11th Annual COWBOY CHRISTMAS 2012
Dates for 2013: November 30 & December 1
Cowboy Christmas 2011
The following article appeared in the November 23rd, 2010 Yankton Daily Press & Dakotan:
COWBOY CHRISTMAS SET FOR RANCH
written by Travis Gulbrandson
They're stepping into the past for the holiday season in northern Cedar County! From 10-5 on Nov 27-28, Schiferl's WJ Ranch and Riding Arena will host the 9th annual Cowboy Christmas, featuring arts and crafts, buggy rides, pony rides, trick roping shows, kid's activities and refreshments.
"We have things set up all over for families to do together in different areas", said Jan Schiferl, who owns the ranch with her husband, Greg. "There's a lot going on at once."
Although she has no idea exactly how many visitors the annual event draws, Schiferl said the days are full. "We get good crowds and we just enjoy bringing families together and going back to an old-fashioned type of entertainment. That's our goal", she said. "We've added a whole second room of store area and added a few more kid's activities"
This year's crafts section will feature the handiwork of more than 50 sources. "I try to cover about everything you can think of", Schiferl said.
While Schiferl said she doesn't know what the most popular activity is, there are two that stand out. One is the trick roping that performed by the Schiferl's son, Tyler. "He does school programs and enjoys trick roping. People enjoy watching him do his thing", Jan said. And of course, there are the horses. "Greg says that he thinks God may have created the horse to bring people together".
Schiferl's own favorite aspect of the event is seeing how much enjoyment it brings to the attendees. "A lot of times, older people get emotional about the buggy rides...we had an older lady one time that actually got off the buggy in tears and said that it brought back many memories of her childhood. "Stuff like that kind of gets to me. I enjoy that", Schiferl said.
"When we built our barn and riding arena, we had a room that we call our 'museum' that is used for many things. I thought that it would be fun to try an event like this, but the first year was very small. I probably had 5 vendors. It's been growing ever since", Jan said and she is glad the event offers area youngsters a chance to experience things which they might not otherwise be exposed.
"I'm hoping that we're helping to make memories for kids that don't know a time like that", she said. "Our generation, our kids, they have no clue, and I'm hoping that maybe we're showing them a side of the cowboy way of life. It's a really run event for us and we enjoy it a lot".
The following article appeared in the November 30th, 2008 Daily Sioux City Journal
Written by Nick Hytrek
COWBOY CHRISTMAS ROUNDS UP FAMILIES
Few will argue that life today, especially during the holiday season, is full of distractions and can get more than a little hectic. There are school concerts and sporting events. Christmas shopping. Everyone, it seems, is sending text messages back and forth. Parents and children head in all directions, racing to the next event, answering the last message.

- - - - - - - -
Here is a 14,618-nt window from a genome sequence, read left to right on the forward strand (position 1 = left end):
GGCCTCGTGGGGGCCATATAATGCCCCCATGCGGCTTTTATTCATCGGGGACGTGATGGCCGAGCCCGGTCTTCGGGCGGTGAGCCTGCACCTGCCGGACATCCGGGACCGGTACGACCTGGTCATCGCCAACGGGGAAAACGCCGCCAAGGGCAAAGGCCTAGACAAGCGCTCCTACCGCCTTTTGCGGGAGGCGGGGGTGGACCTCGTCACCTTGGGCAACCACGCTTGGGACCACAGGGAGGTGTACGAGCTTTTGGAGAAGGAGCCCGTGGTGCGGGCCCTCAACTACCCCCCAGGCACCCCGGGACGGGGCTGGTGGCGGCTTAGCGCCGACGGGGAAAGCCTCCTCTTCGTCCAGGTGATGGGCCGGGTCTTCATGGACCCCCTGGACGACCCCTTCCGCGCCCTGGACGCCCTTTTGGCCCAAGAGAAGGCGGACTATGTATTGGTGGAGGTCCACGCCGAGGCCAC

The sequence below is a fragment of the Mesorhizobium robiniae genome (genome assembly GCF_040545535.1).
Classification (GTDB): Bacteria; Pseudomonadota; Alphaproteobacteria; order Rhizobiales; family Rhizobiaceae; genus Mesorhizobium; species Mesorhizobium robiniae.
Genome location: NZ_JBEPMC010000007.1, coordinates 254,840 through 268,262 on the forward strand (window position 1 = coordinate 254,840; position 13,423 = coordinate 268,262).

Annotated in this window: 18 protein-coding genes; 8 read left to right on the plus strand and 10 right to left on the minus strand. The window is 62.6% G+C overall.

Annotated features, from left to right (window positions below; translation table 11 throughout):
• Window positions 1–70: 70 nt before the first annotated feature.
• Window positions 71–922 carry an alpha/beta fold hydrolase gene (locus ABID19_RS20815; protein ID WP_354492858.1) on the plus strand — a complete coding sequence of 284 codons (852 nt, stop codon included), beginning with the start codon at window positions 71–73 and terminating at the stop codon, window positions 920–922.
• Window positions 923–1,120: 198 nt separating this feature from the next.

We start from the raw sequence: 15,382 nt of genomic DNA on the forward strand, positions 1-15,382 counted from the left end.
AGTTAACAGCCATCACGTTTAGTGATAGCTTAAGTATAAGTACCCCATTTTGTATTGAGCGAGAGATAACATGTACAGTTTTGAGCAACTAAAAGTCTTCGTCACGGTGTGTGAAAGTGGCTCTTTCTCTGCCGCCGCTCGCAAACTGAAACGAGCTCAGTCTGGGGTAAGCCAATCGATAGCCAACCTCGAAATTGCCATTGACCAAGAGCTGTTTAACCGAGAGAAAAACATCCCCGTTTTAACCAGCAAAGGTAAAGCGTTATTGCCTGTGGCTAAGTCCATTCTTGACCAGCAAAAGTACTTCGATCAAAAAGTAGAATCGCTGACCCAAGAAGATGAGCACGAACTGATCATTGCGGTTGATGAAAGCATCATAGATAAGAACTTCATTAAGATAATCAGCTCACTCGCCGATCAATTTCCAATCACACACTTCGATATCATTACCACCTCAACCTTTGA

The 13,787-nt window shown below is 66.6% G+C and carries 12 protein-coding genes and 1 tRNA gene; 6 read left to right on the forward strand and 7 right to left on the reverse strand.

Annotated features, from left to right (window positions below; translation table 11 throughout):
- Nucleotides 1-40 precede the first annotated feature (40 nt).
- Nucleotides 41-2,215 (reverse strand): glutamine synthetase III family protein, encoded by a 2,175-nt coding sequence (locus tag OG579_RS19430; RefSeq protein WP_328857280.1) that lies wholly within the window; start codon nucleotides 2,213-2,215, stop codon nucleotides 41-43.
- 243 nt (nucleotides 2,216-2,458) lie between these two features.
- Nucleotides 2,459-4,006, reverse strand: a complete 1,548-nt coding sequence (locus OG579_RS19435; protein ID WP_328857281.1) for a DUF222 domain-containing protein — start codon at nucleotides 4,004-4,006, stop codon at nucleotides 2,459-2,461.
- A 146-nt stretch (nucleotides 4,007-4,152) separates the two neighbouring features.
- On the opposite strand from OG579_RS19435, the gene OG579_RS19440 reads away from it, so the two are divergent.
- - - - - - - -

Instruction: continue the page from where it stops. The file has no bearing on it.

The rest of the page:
With all those things going on, wouldn't it be nice to step back, get the family together and be reminded of a time that was a little simpler? Greg & Jan Schiferl think so.
This weekend the couple and their four children will host the seventh annual Cowboy Christmas on the 15 acres they call the WJ Ranch, just off US Hwy 81 near here. Boots and hats are optional. For the Schiferls, it's more about family than cowboys.
"We're just trying to use our barn and place to bring people together and give them something to do as a family," Jan said. "We're kind of passionate about that. It gives people a place to get together in this fast-paced world".
As is the case with many endeavors, Cowboy Christmas started out small. The inaugural event in 2001 had only five craft exhibitors. But the free horse-drawn buggy rides, pony rides and the chance to pet the horses were a big hit with those who attended. "We put sleigh bells on the pony, and people seemed to enjoy it," Greg said.
In times gone by, horses united friends and families, Greg said. Before the automobile, horses were the only means people had to get to town, to church, so they could gather with others. "We believe the Good Lord made horses to bring people together," Greg said.
The horses at WJ Ranch surely do that.
It's not unusual to see three generations of visitors pile out of a car. The children are excited to see the horses, Greg said. But if a family brings the grandparents along, it's that generation that seems to get the most out of the day. For many of them, it brings back memories of a time when horses and buggies were vital to everyday life.
Jan remembers an elderly lady in tears last year as she climbed out of the buggy at the end of the ride. She hadn't ridden in a horse-drawn buggy since she was a little girl, and the ride stirred many happy memories.
Make no mistake about it, the Schiferl's are horse people. Aside from his full-time job working for General Electric, Greg starts colts to ride and shares horsemanship with others. The two South Dakota natives both grew up around horses and are ready to share their love of the animals with their visitors during the weekend. And with 40-45 vendors furnishing artwork and crafts, there's enough to interest those who have a lot or just a little bit of cowboy in them.